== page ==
New Books on the night stand
William Marverl's Mr. Lincoln Goes to War ( 2006, Houghton Mifflin). I have enjoyed Marvel’s writing in the past so I picked it up. I am about ½ through it. Marvel’s assertion that Lincoln was calculating in how he positioned the South to take the first shot is not really a new theory. Richard N. Current’s Lincoln and the First Shot ( 1963, Harper and Row) covered a lot of this same ground. Marvel is a little harsher in his view of Lincoln during the lead up to Fort Sumter. While Current cites Lincoln as being aware that launching and expedition to the fort would probably lead to war he also indicates that Lincoln believed that a peaceful solution could be reached. Marvel on the other hand indicates that Lincoln missed opportunities to prevent war and in fact fanned the flames. The one thing that stands out is how Marvel debunks the idea that northern soldiers in 1861 were strictly motivated for patriotic reasons. He writes that the abstract notions of patriotism or principle really only played a superficial role in getting men from the north to volunteer in 1861. His theory is that was not a lot of difference in the motivation between those soldiers who enlisted in 1861 to those who enlisted in 1863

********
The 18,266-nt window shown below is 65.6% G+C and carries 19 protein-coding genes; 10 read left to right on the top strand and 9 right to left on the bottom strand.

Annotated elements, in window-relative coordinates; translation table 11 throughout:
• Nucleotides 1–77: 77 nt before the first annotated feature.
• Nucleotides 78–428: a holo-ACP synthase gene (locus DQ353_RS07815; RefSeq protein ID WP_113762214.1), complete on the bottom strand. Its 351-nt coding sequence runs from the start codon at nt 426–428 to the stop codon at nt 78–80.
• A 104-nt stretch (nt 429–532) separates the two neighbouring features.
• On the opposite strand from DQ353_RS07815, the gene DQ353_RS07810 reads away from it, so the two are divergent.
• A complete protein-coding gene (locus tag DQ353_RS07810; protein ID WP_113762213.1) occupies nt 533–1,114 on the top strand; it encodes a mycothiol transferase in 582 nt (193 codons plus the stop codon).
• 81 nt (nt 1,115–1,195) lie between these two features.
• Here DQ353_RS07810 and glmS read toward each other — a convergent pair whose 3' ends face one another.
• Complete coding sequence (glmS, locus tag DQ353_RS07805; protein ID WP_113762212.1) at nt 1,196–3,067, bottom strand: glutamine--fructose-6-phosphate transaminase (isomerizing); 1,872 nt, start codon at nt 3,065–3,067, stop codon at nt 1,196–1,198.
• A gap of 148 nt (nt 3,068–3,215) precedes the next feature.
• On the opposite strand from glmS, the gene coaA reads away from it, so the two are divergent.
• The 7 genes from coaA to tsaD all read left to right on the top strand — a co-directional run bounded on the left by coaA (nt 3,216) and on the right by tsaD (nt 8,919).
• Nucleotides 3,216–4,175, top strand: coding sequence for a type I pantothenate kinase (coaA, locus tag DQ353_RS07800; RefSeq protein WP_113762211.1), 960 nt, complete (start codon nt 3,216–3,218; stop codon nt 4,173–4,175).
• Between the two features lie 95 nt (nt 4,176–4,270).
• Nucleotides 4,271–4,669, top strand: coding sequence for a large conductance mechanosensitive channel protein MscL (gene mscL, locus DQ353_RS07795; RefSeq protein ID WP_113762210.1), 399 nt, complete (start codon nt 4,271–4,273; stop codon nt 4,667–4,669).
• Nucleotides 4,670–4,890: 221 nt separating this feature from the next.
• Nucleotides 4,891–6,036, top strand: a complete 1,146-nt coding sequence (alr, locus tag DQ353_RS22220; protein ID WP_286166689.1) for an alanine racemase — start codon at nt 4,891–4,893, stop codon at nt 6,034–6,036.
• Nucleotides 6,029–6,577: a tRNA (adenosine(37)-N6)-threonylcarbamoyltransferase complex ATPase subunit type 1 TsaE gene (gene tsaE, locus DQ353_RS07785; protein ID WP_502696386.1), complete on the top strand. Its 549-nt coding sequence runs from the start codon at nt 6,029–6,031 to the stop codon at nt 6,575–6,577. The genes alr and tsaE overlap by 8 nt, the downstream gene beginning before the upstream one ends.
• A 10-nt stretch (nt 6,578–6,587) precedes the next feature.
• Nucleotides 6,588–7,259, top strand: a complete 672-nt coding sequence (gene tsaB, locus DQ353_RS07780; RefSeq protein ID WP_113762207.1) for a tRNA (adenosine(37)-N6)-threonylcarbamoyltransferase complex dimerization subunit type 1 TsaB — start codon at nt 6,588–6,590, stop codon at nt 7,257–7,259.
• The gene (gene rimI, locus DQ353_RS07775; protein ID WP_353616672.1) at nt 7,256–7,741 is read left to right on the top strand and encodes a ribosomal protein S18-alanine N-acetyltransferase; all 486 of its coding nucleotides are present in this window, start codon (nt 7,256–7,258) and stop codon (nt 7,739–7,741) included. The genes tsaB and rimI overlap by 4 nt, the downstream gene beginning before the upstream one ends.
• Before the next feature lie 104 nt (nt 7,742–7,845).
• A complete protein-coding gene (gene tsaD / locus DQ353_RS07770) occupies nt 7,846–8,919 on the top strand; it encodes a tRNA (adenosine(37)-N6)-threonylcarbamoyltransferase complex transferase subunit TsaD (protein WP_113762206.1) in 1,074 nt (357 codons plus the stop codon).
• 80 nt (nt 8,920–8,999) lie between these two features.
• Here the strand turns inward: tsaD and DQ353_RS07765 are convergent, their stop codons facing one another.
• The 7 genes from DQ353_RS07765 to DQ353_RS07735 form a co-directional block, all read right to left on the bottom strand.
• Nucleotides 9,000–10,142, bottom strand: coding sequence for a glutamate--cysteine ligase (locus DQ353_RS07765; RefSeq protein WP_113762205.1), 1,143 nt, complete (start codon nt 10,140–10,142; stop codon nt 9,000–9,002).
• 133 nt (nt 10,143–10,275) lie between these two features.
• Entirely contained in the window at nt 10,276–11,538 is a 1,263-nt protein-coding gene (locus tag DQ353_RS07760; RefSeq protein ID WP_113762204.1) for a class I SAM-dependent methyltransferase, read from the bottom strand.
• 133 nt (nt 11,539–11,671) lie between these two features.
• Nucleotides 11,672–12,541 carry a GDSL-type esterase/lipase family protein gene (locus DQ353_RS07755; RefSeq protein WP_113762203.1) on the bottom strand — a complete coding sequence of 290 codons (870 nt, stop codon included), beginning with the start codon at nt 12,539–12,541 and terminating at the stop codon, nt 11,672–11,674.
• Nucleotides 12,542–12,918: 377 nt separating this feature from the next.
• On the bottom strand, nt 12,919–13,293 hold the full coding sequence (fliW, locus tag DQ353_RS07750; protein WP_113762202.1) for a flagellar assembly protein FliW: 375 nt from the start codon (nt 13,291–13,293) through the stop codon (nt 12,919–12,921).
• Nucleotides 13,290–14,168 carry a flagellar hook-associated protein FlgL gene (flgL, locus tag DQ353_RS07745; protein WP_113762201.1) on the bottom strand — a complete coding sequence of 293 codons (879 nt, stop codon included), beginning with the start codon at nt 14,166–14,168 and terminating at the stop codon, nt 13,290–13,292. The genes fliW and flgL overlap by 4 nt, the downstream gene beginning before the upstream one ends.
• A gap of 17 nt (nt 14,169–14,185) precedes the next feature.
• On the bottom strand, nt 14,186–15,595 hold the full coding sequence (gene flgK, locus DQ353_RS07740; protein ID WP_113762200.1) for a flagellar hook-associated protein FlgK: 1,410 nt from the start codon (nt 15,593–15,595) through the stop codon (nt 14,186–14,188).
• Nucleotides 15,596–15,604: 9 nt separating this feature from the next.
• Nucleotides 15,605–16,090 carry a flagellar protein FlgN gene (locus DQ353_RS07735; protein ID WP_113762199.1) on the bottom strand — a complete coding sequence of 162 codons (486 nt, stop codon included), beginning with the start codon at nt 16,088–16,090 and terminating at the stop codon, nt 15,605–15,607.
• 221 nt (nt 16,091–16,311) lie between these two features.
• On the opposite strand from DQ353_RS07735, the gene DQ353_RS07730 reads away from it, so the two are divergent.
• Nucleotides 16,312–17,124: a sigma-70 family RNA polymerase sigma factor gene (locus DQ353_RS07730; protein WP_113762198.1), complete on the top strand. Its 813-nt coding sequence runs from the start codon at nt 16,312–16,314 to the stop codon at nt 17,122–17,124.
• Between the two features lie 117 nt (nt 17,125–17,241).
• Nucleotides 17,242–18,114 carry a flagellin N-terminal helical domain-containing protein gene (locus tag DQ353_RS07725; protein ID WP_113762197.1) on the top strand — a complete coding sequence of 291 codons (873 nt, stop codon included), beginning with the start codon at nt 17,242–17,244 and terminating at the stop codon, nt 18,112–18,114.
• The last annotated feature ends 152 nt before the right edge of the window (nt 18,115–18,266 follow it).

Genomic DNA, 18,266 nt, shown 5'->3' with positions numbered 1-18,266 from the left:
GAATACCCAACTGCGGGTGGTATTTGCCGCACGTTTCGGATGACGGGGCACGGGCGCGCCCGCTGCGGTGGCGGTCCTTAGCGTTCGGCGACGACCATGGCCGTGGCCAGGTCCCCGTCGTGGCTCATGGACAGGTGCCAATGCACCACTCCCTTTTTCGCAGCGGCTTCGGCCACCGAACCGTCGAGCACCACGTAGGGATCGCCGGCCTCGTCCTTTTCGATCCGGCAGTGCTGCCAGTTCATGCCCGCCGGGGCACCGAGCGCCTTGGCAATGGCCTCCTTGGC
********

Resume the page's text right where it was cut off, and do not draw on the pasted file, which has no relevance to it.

The second book which I did find at my local Border’s is Glenn W. LaFantasie’s Gettysburg Requiem, The Life and Lost Causes of Confederate Colonel William C. Oates. (2006, Oxford University Press). I picked this up because I am a sucker for books that have to do with the action around Little Round Top. Growing up in Maine the stories of Joshua L. Chamberlain could not be ignored. As I have grown older understanding how the legend of Chamberlain has grown (a lot through his own hand) has become more interesting. I this book will provide some good insight into how Chamberlain’s chief opponent at Gettysburg viewed what happened and worked to memorialize the scarf ices of his men.
The third book just arrived today. Edmund J. Raus Jr.’s Banners South, A Northern Community at War ( 2005, Kent State University Press). An initial overview shows that this a regimental history of the 23rd NY with a twist. Instead of the traditional focus on strictly the military aspects of the 23rd’s history Raus deals extensively with the connection between the common solider and the home front. I am looking forward to reading this book because as I work through my own research the element of the home front is never far from the minds of the soldiers.